Decades of study of supercell thunderstorms and tornadoes have resulted in better forecasts, better warnings, and increased public safety. However, despite this progress, there are still fundamental questions about tornado formation and the initiation of storms in environments that are conducive for tornadoes. This project will use new observations and new analysis techniques to uncover answers about the origin of tornado rotation and whether surface friction is an important factor, and how wind changes with altitude affect the initial development of thunderstorms. The results of the research may provide forecasters with more clues to why some storms form tornadoes while others do not within the same environment. The researchers also plan to contribute to public understanding of science through various outreach mechanisms, and will train multiple graduate students.
This project focuses on a range of questions related to supercell thunderstorms, from initiation to tornado formation. The tornado-related research is guided by three core questions: 1) How important is baroclinically generated vorticity to the development of tornadoes, 2) Is the underlying surface a critical vorticity source for tornadoes, and 3) Why do supercell storms in similar environments often behave so differently? To address these questions, the research team will interrogate a number of well-observed tornadic storms from the VORTEX-II and TORUS field campaigns. Diabatic Lagrangian analysis (DLA) techniques will be conducted on multi-Doppler radar data and combined with swarm-sonde thermodynamic observations to create 4D thermodynamic and velocity fields, which will then be used in material circuit analyses to demonstrate the baroclinic origins of low-level circulation. Additionally, the material circuit analyses will be used on an existing 25-member ensemble of 75-m resolution numerical model simulations. New simulations will be conducted with a more generalized non-equilibrium lower boundary condition, using the two-layer model concept from the engineering community to address the frictional component of the project. New modeling simulations will also be conducted to address uncertainties related to convective initiation in shear and environmental controls on convective modes. The research team plans to target the following questions for the convective initiation (CI) work: 1) What are the variety of ways that vertical wind shear inhibits or facilitates CI, 2) How does their relative importance depend on the altitude and depth of the shear, and on the characteristics of the airmass boundary involved in CI, and 3) To what extent do the characteristics of an airmass boundary, such as its horizontal temperature gradient, depth, and forward speed relative to the environmental winds above the boundary, influence the organization of convective storms?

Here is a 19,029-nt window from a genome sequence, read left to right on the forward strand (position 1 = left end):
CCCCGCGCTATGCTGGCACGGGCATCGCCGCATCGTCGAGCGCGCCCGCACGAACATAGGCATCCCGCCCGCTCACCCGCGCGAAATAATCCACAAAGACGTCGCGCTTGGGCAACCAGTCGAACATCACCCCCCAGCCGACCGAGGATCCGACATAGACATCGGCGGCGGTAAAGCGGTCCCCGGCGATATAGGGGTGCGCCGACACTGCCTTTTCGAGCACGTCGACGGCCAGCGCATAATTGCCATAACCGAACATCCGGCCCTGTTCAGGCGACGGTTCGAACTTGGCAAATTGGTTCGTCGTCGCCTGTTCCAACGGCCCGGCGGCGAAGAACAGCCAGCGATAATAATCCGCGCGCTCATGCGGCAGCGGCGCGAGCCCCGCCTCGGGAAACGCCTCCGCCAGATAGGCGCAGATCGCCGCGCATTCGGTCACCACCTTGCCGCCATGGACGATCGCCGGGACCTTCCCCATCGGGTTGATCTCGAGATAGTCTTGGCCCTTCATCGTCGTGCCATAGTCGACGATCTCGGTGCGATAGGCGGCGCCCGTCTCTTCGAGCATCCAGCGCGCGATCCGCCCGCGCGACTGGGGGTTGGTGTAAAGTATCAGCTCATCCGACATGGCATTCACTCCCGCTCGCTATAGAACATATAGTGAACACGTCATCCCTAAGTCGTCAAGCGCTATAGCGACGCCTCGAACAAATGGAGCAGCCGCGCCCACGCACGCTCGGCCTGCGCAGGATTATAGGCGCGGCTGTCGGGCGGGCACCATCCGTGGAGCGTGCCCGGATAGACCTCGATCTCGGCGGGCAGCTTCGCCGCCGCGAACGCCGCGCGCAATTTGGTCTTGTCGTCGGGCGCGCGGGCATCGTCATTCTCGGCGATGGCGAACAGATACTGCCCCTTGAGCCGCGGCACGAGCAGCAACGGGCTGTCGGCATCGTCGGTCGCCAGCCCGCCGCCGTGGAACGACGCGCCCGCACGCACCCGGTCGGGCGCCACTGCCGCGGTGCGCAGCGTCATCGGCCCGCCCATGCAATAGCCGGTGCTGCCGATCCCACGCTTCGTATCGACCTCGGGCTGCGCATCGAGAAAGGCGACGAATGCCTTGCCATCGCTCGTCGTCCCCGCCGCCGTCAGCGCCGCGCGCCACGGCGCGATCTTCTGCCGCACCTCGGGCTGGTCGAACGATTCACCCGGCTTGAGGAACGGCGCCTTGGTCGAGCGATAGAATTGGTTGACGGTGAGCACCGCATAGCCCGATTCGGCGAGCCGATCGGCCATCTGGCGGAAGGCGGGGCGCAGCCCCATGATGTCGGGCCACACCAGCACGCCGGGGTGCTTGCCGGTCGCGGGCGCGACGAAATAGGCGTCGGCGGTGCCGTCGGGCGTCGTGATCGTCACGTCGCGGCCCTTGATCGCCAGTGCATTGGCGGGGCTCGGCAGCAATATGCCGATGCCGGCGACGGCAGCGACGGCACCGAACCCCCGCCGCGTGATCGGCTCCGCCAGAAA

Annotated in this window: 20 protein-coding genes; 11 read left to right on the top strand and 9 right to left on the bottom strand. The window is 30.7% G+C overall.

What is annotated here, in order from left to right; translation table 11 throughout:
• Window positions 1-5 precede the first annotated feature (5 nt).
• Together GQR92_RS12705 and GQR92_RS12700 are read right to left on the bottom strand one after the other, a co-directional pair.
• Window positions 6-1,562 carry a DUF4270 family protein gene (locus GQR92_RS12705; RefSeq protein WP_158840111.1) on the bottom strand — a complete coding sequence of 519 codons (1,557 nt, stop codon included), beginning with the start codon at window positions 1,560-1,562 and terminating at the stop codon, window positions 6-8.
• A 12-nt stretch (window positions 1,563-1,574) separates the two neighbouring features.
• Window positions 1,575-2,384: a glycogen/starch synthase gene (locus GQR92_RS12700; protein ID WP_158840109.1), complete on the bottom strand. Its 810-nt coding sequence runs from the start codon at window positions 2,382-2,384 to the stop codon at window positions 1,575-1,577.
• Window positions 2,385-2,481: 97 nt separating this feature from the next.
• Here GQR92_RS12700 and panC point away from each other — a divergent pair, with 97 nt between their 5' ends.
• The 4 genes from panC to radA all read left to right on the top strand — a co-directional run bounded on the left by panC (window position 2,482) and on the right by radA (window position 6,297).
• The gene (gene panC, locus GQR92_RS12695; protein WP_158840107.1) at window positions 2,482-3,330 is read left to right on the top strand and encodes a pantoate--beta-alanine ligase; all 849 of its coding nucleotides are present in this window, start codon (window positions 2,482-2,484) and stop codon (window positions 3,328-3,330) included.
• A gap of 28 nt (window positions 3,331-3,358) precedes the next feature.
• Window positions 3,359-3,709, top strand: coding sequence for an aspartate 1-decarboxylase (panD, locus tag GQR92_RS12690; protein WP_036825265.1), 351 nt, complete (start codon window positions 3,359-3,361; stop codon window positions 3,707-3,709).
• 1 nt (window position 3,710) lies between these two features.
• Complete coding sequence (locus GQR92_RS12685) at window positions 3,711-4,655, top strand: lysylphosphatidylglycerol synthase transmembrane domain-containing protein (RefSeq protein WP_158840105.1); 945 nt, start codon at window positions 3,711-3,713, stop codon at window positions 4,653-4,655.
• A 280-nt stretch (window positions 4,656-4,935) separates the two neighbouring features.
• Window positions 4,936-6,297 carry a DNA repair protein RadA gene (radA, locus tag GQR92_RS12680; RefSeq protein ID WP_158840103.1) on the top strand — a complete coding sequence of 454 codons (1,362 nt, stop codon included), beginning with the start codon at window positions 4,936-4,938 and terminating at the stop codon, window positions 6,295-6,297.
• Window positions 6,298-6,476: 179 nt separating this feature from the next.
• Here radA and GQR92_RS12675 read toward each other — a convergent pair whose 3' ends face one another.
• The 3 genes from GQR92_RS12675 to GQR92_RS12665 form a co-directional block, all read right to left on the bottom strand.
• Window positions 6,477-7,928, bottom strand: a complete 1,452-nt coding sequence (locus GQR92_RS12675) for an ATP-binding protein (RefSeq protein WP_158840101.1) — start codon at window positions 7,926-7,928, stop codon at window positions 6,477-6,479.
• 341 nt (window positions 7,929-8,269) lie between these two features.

This award reflects NSF's statutory mission and has been deemed worthy of support through evaluation using the Foundation's intellectual merit and broader impacts review criteria.
|Effective start/end date||4/1/22 → 3/31/25|
- National Science Foundation: $1,114,048.00